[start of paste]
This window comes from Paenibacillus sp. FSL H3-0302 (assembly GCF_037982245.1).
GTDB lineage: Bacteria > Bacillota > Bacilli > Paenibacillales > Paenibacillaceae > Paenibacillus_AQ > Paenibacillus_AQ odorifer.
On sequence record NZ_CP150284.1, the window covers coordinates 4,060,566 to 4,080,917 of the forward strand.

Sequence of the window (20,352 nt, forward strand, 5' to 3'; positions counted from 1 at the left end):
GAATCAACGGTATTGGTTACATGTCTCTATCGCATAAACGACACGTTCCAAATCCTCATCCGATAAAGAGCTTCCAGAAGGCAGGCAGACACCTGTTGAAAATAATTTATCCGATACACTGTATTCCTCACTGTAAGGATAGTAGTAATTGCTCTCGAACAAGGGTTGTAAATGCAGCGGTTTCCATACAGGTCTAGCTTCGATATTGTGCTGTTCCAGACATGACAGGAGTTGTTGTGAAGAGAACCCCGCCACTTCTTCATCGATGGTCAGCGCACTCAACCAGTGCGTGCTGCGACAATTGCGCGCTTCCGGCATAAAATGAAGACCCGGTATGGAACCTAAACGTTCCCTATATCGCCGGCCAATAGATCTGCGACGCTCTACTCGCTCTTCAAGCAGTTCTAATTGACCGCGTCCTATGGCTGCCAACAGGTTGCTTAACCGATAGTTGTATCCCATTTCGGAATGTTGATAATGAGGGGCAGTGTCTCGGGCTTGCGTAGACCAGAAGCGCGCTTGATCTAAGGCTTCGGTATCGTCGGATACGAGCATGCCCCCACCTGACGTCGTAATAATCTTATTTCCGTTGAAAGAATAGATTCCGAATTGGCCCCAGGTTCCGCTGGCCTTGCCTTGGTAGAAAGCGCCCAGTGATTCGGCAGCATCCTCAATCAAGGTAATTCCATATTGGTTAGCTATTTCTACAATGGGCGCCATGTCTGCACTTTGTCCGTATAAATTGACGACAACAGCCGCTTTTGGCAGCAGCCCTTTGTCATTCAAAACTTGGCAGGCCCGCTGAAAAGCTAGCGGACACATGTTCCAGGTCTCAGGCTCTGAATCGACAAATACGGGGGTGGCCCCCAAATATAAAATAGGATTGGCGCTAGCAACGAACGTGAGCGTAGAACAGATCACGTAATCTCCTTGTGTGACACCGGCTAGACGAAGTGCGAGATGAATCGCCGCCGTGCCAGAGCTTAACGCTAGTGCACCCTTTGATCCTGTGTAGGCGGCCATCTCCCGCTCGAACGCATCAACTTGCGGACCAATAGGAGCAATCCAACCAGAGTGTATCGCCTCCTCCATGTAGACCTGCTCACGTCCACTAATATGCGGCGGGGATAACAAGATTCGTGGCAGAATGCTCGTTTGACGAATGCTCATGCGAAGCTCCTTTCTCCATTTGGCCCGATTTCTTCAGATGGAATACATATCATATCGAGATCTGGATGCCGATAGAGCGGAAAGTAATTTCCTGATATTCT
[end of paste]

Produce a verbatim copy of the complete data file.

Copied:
This window comes from Paenibacillus sp. FSL H3-0302 (assembly GCF_037982245.1).
GTDB lineage: Bacteria > Bacillota > Bacilli > Paenibacillales > Paenibacillaceae > Paenibacillus_AQ > Paenibacillus_AQ odorifer.
On sequence record NZ_CP150284.1, the window covers coordinates 4,060,566 to 4,080,917 of the forward strand.

Sequence of the window (20,352 nt, forward strand, 5' to 3'; positions counted from 1 at the left end):
GAATCAACGGTATTGGTTACATGTCTCTATCGCATAAACGACACGTTCCAAATCCTCATCCGATAAAGAGCTTCCAGAAGGCAGGCAGACACCTGTTGAAAATAATTTATCCGATACACTGTATTCCTCACTGTAAGGATAGTAGTAATTGCTCTCGAACAAGGGTTGTAAATGCAGCGGTTTCCATACAGGTCTAGCTTCGATATTGTGCTGTTCCAGACATGACAGGAGTTGTTGTGAAGAGAACCCCGCCACTTCTTCATCGATGGTCAGCGCACTCAACCAGTGCGTGCTGCGACAATTGCGCGCTTCCGGCATAAAATGAAGACCCGGTATGGAACCTAAACGTTCCCTATATCGCCGGCCAATAGATCTGCGACGCTCTACTCGCTCTTCAAGCAGTTCTAATTGACCGCGTCCTATGGCTGCCAACAGGTTGCTTAACCGATAGTTGTATCCCATTTCGGAATGTTGATAATGAGGGGCAGTGTCTCGGGCTTGCGTAGACCAGAAGCGCGCTTGATCTAAGGCTTCGGTATCGTCGGATACGAGCATGCCCCCACCTGACGTCGTAATAATCTTATTTCCGTTGAAAGAATAGATTCCGAATTGGCCCCAGGTTCCGCTGGCCTTGCCTTGGTAGAAAGCGCCCAGTGATTCGGCAGCATCCTCAATCAAGGTAATTCCATATTGGTTAGCTATTTCTACAATGGGCGCCATGTCTGCACTTTGTCCGTATAAATTGACGACAACAGCCGCTTTTGGCAGCAGCCCTTTGTCATTCAAAACTTGGCAGGCCCGCTGAAAAGCTAGCGGACACATGTTCCAGGTCTCAGGCTCTGAATCGACAAATACGGGGGTGGCCCCCAAATATAAAATAGGATTGGCGCTAGCAACGAACGTGAGCGTAGAACAGATCACGTAATCTCCTTGTGTGACACCGGCTAGACGAAGTGCGAGATGAATCGCCGCCGTGCCAGAGCTTAACGCTAGTGCACCCTTTGATCCTGTGTAGGCGGCCATCTCCCGCTCGAACGCATCAACTTGCGGACCAATAGGAGCAATCCAACCAGAGTGTATCGCCTCCTCCATGTAGACCTGCTCACGTCCACTAATATGCGGCGGGGATAACAAGATTCGTGGCAGAATGCTCGTTTGACGAATGCTCATGCGAAGCTCCTTTCTCCATTTGGCCCGATTTCTTCAGATGGAATACATATCATATCGAGATCTGGATGCCGATAGAGCGGAAAGTAATTTCCTGATATTCT